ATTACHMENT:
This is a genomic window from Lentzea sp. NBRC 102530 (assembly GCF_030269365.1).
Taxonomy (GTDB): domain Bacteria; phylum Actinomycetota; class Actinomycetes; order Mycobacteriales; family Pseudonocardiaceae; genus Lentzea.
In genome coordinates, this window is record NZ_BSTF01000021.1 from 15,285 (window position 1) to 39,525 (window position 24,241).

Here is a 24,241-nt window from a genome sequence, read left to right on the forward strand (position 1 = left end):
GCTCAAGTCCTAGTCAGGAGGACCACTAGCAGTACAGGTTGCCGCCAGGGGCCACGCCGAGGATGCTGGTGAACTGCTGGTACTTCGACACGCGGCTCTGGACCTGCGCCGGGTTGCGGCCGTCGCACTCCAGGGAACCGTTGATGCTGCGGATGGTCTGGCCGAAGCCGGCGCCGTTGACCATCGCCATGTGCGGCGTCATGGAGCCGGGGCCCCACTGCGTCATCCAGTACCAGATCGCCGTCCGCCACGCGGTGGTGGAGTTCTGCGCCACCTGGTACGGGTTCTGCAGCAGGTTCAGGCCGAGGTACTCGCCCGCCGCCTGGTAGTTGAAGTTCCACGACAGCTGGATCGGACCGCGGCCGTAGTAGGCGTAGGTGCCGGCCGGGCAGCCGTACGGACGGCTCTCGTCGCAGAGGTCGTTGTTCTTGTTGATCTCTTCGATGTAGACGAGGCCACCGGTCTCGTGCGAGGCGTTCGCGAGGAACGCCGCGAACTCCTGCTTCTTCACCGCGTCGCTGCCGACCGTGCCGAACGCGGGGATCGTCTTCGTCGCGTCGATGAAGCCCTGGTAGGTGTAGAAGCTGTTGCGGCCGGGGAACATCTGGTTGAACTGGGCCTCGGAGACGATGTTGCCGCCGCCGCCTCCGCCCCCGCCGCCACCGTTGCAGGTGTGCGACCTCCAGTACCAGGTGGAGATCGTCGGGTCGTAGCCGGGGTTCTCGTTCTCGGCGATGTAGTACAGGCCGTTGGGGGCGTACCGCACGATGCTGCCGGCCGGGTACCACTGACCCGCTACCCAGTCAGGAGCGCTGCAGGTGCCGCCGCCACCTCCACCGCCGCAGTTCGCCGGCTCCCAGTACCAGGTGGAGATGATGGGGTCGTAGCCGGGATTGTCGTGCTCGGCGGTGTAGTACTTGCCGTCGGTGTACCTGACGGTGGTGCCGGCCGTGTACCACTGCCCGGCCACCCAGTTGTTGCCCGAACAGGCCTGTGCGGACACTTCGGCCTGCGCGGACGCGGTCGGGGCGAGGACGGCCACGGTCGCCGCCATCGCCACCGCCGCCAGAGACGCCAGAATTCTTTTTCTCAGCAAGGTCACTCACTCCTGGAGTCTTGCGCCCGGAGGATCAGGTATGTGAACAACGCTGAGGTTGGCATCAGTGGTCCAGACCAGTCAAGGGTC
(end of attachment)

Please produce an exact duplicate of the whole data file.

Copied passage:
This is a genomic window from Lentzea sp. NBRC 102530 (assembly GCF_030269365.1).
Taxonomy (GTDB): domain Bacteria; phylum Actinomycetota; class Actinomycetes; order Mycobacteriales; family Pseudonocardiaceae; genus Lentzea.
In genome coordinates, this window is record NZ_BSTF01000021.1 from 15,285 (window position 1) to 39,525 (window position 24,241).

Here is a 24,241-nt window from a genome sequence, read left to right on the forward strand (position 1 = left end):
GCTCAAGTCCTAGTCAGGAGGACCACTAGCAGTACAGGTTGCCGCCAGGGGCCACGCCGAGGATGCTGGTGAACTGCTGGTACTTCGACACGCGGCTCTGGACCTGCGCCGGGTTGCGGCCGTCGCACTCCAGGGAACCGTTGATGCTGCGGATGGTCTGGCCGAAGCCGGCGCCGTTGACCATCGCCATGTGCGGCGTCATGGAGCCGGGGCCCCACTGCGTCATCCAGTACCAGATCGCCGTCCGCCACGCGGTGGTGGAGTTCTGCGCCACCTGGTACGGGTTCTGCAGCAGGTTCAGGCCGAGGTACTCGCCCGCCGCCTGGTAGTTGAAGTTCCACGACAGCTGGATCGGACCGCGGCCGTAGTAGGCGTAGGTGCCGGCCGGGCAGCCGTACGGACGGCTCTCGTCGCAGAGGTCGTTGTTCTTGTTGATCTCTTCGATGTAGACGAGGCCACCGGTCTCGTGCGAGGCGTTCGCGAGGAACGCCGCGAACTCCTGCTTCTTCACCGCGTCGCTGCCGACCGTGCCGAACGCGGGGATCGTCTTCGTCGCGTCGATGAAGCCCTGGTAGGTGTAGAAGCTGTTGCGGCCGGGGAACATCTGGTTGAACTGGGCCTCGGAGACGATGTTGCCGCCGCCGCCTCCGCCCCCGCCGCCACCGTTGCAGGTGTGCGACCTCCAGTACCAGGTGGAGATCGTCGGGTCGTAGCCGGGGTTCTCGTTCTCGGCGATGTAGTACAGGCCGTTGGGGGCGTACCGCACGATGCTGCCGGCCGGGTACCACTGACCCGCTACCCAGTCAGGAGCGCTGCAGGTGCCGCCGCCACCTCCACCGCCGCAGTTCGCCGGCTCCCAGTACCAGGTGGAGATGATGGGGTCGTAGCCGGGATTGTCGTGCTCGGCGGTGTAGTACTTGCCGTCGGTGTACCTGACGGTGGTGCCGGCCGTGTACCACTGCCCGGCCACCCAGTTGTTGCCCGAACAGGCCTGTGCGGACACTTCGGCCTGCGCGGACGCGGTCGGGGCGAGGACGGCCACGGTCGCCGCCATCGCCACCGCCGCCAGAGACGCCAGAATTCTTTTTCTCAGCAAGGTCACTCACTCCTGGAGTCTTGCGCCCGGAGGATCAGGTATGTGAACAACGCTGAGGTTGGCATCAGTGGTCCAGACCAGTCAAGGGTC